"The future of console gaming will be on one platform."
Nope, totally disagree. I subscribe to "the future of gaming will be in the cloud" philosophy. I have two friends in the trade who I'll call out for this position: One is an executive at a major telco, the other at a major tech/networking company. Both are Fortune 500 executives, have been around for a while and are among the brighter lights in the business. Their company's future as it relates to the medium is built entirely around my belief being true. It's stakeholders like that, and few - if any - in the "one platform per child" camp, that make it good business, personal preferences aside. Cloud computing and network gaming - on ubiquitous devices - will be how we play games in the future. Hell, you couldn't predict what a cable box would look like or serve, in terms of functionality, seven years ago. How could you, with any certainty, assume that there'll be only one box? My bet is, again, that publishers and developers will continue to create and sell games on any device that they can - as evidenced by the sustained popularity of mobile gaming. The cooler that mobile devices get, the more faith I have in their ability to truly be on par with the consoles and desktop PCs.

"The publishing landscape won't change. Developers will be stuck as second-class citizens in forced deference to publishers."
Not to be a contrarian throughout the column, but I respectfully disagree. I think that we're heading for far more consolidation, in both the publishing and development communities. I'd go so far as to say that we'll be three major publishers less by this time next year. And as for developers, they'll likely continue to coalesce into more formidable entities with more business savvy than ever. So, two things that will get me into a lot of trouble: Most publishers play too fast and loose with their business, betting on a hit-to-miss ratio that's unsustainable in the long term. Many of them treat developers like cogs in the wheel, rather than the amazing talent that they are.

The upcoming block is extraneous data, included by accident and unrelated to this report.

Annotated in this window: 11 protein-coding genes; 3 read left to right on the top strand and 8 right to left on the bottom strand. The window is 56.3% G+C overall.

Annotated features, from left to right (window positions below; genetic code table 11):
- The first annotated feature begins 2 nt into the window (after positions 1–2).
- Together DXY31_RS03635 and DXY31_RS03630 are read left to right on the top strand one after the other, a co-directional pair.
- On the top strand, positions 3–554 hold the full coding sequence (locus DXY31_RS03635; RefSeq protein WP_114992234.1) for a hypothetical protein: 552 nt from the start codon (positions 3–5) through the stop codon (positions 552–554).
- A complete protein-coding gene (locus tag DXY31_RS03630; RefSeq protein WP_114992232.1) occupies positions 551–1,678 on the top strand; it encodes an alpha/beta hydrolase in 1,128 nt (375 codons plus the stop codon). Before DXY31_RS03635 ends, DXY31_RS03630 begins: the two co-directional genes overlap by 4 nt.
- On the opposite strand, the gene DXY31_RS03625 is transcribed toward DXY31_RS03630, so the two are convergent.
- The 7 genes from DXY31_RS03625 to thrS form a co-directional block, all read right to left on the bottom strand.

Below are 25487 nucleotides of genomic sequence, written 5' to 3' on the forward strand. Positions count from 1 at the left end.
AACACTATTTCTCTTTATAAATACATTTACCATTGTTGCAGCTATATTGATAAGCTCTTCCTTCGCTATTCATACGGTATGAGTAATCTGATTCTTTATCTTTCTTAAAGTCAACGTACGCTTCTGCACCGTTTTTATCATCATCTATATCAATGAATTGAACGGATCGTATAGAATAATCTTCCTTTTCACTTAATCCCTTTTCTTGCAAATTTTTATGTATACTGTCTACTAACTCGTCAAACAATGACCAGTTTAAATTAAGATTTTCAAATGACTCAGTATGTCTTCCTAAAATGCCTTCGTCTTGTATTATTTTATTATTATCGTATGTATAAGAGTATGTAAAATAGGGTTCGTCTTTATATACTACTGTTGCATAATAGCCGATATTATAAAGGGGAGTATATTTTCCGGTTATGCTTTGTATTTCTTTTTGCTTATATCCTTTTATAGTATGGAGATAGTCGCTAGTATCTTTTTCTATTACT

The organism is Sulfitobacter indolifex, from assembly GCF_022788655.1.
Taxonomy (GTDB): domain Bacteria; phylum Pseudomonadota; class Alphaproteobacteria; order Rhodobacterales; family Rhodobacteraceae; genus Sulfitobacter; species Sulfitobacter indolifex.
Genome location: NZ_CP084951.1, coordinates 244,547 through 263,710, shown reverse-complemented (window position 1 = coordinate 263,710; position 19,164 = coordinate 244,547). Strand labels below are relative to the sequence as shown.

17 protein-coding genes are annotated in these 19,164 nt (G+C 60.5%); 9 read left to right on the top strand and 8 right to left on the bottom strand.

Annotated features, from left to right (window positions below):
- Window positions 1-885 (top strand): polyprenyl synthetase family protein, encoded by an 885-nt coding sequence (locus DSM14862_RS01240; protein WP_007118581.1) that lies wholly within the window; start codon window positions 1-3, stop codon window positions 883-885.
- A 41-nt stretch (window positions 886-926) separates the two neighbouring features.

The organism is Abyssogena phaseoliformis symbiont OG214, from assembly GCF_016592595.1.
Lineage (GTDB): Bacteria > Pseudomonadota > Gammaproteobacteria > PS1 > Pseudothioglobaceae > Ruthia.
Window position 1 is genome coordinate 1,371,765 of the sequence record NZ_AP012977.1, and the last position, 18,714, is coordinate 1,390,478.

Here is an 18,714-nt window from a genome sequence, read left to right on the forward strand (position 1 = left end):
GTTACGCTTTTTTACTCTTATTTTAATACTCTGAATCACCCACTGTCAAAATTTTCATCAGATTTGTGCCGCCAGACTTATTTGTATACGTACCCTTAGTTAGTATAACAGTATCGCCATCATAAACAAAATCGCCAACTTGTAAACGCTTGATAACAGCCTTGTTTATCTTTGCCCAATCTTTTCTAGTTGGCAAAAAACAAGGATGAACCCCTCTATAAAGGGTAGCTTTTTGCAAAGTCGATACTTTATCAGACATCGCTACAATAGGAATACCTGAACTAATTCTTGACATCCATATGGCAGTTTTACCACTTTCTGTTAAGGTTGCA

That said, developers too often aspire to be CEOs and convince themselves that they have the acumen to handle it. They rarely do. Great developers are great artists, not suits. There are exceptions to the rule, of course, but by and large rising developers would do far better to hire an experienced executive team and check their egos at the door. That, or merge with equally talented, like-minded firms where they should still hire the aforementioned suits. I foresee the consolidation in our business similar to that of the film industry. Several publishers will percolate up to be "the majors," a few will be "mini majors" and specialize in niche markets and genres, and there'll be a whole culture of indie developers - far more robust than today's landscape - many of whom will be inspired to their careers by user-created content. Timeline for paradigm shift: three to five years.

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